HealthDay/Harris Poll: Americans Still Divided Over ACA

Share this content:
HealthDay/Harris Poll: Americans Still Divided Over ACA
HealthDay/Harris Poll: Americans Still Divided Over ACA

THURSDAY, Feb. 19, 2015 (HealthDay News) -- The Affordable Care Act remains one of the most significant -- and controversial -- achievements of President Barack Obama's presidency. And Americans remain deeply divided over the health-care reform law that was signed by Obama five years ago, a HealthDay/Harris Poll released Thursday found.

A consistent 30 percent of Americans favor repeal of the law, although they're outnumbered by a majority of people who like the law as it is (26 percent) or want to keep the law with some changes (28 percent), the poll revealed. While the new GOP majority in Congress has vowed to repeal or rework the law, Obama has said he would veto any such efforts.

Opposition to, or support for, the law continues to break down along party lines. The poll found that 54 percent of Republicans favor repeal of the law that requires most Americans to have health insurance or face a financial penalty, while only 8 percent like the law as it is and 25 percent would like to see it modified. Conversely, 44 percent of Democrats want the law to remain as it stands, with 28 percent supporting modifications and only 9 percent in favor of repeal.

People are less likely to support repeal when asked about specific provisions of the Affordable Care Act. For example: 70 percent of respondents favor the provision that guarantees insurance coverage regardless of pre-existing health conditions; 62 percent like the ability to keep children on their parents' insurance plans until they turn 26; and only 18 percent want to repeal the health insurance exchanges, which are federal or state-run marketplaces that allow consumers to buy insurance online.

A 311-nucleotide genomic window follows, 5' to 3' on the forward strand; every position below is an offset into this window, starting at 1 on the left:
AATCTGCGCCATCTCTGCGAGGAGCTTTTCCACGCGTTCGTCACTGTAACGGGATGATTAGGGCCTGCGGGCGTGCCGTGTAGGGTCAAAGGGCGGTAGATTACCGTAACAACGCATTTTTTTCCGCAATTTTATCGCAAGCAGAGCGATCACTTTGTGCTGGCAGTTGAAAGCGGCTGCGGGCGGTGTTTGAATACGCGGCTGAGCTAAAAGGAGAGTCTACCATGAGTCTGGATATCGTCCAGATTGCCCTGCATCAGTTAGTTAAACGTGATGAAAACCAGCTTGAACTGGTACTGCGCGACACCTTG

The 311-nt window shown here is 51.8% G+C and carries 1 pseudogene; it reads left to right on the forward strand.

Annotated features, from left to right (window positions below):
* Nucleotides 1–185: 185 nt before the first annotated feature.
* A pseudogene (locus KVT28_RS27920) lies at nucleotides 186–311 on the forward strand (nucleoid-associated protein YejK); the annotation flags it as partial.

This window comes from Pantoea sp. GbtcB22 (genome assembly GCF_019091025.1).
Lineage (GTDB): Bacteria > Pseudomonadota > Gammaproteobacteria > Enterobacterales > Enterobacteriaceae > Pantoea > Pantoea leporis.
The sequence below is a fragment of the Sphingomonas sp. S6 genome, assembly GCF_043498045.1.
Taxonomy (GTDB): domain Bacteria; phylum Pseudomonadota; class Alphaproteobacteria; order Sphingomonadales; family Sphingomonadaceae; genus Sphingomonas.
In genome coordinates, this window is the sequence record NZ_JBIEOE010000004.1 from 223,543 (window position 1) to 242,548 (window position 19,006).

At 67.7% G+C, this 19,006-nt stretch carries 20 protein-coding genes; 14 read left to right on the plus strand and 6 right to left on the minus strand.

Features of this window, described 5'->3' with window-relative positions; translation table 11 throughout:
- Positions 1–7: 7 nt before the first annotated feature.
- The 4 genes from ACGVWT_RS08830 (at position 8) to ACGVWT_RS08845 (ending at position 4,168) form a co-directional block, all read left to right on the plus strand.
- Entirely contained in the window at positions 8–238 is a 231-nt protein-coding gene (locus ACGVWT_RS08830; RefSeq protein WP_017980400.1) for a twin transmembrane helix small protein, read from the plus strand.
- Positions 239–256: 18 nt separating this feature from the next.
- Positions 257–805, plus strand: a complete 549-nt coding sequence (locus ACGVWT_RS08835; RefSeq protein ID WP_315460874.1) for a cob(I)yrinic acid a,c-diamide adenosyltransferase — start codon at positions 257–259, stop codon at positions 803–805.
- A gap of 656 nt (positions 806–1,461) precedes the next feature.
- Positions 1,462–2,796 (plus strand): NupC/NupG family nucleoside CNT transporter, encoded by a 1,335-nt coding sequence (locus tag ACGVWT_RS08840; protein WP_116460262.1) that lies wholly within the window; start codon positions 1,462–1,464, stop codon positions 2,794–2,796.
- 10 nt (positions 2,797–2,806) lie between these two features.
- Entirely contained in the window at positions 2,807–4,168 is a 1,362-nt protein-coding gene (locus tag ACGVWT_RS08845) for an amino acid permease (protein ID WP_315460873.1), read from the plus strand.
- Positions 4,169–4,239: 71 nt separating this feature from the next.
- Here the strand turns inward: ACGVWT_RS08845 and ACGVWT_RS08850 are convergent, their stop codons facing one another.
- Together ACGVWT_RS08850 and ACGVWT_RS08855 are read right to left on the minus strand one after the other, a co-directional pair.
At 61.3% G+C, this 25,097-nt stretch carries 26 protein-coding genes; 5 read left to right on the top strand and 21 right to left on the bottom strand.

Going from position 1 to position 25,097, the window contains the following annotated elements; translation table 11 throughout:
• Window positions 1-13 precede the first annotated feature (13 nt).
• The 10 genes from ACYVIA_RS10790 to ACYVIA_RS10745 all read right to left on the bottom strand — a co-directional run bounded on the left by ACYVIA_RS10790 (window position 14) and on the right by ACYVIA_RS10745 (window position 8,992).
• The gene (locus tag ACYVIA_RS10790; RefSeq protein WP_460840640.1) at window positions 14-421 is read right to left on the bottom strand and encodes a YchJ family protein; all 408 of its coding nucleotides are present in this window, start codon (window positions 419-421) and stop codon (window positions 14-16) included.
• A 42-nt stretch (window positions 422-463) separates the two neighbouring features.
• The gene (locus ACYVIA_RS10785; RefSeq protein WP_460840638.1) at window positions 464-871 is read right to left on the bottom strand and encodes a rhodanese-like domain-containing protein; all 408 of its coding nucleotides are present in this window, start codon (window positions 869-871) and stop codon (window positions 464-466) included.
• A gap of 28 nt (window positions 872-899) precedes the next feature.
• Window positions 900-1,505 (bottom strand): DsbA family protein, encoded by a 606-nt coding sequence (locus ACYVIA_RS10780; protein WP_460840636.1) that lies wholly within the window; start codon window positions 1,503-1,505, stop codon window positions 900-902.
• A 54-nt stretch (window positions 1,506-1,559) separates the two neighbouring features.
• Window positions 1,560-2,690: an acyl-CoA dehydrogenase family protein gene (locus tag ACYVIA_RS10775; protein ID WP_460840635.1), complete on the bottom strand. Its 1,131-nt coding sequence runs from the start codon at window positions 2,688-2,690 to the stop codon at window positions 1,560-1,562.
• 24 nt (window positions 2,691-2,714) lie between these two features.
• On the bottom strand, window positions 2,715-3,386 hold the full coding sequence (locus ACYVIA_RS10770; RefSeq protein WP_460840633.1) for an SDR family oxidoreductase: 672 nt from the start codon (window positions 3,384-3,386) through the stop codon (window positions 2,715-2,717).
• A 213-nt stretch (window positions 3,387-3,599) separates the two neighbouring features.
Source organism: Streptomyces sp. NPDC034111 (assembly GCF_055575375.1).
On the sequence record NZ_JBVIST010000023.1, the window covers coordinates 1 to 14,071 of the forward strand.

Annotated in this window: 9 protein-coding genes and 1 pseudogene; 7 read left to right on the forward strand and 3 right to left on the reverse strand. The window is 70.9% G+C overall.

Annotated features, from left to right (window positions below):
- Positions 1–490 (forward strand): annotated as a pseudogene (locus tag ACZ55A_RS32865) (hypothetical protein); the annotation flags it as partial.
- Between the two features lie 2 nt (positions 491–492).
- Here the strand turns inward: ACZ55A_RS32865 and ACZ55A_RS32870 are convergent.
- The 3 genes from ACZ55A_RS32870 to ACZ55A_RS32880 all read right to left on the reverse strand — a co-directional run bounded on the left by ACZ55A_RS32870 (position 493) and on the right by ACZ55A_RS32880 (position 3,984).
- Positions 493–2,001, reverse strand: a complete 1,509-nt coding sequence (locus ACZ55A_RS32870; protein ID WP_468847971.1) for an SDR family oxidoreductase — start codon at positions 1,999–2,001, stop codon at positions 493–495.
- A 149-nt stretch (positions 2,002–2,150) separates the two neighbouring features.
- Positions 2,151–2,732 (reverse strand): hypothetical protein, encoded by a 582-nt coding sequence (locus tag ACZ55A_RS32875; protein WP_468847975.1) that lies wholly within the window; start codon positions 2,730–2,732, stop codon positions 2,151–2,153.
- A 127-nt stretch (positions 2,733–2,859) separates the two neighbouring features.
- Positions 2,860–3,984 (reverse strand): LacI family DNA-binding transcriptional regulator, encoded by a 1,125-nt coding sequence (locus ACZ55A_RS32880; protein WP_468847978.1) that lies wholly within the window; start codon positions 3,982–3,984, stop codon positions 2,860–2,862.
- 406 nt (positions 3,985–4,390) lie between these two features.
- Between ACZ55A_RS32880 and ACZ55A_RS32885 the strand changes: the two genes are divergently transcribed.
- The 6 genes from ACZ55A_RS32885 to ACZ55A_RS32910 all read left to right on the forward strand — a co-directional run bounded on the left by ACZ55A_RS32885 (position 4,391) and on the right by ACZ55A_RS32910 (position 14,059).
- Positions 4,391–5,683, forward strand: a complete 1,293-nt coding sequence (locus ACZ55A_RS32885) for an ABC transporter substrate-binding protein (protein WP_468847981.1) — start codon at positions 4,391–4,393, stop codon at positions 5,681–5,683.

More Information

Share this content:

is free, fast, and customized just for you!

Already a member?

Sign In Now »

Drug Lookup

Browse drugs by: BrandGenericDisease

Trending Activities

All Professions



Sign up for myCME e-newsletters


More in Home

Surveillance Frequency Doesn't Cut Mortality in Colorectal Cancer

Surveillance Frequency Doesn't Cut Mortality in Colorectal Cancer

And, intensity of imaging surveillance not linked to time to detection of colorectal cancer recurrence

Procalcitonin Assay Doesn't Cut Antibiotic Use in Lower RTI

Procalcitonin Assay Doesn't Cut Antibiotic Use in Lower ...

Provision of assay doesn't result in less antibiotic use for suspected lower respiratory tract infection

Preventing Child Maltreatment Not Yet Feasible in Primary Care

Preventing Child Maltreatment Not Yet Feasible in Primary ...

USPSTF says evidence inadequate for primary care interventions to prevent child maltreatment

is free, fast, and customized just for you!

Already a member?

Sign In Now »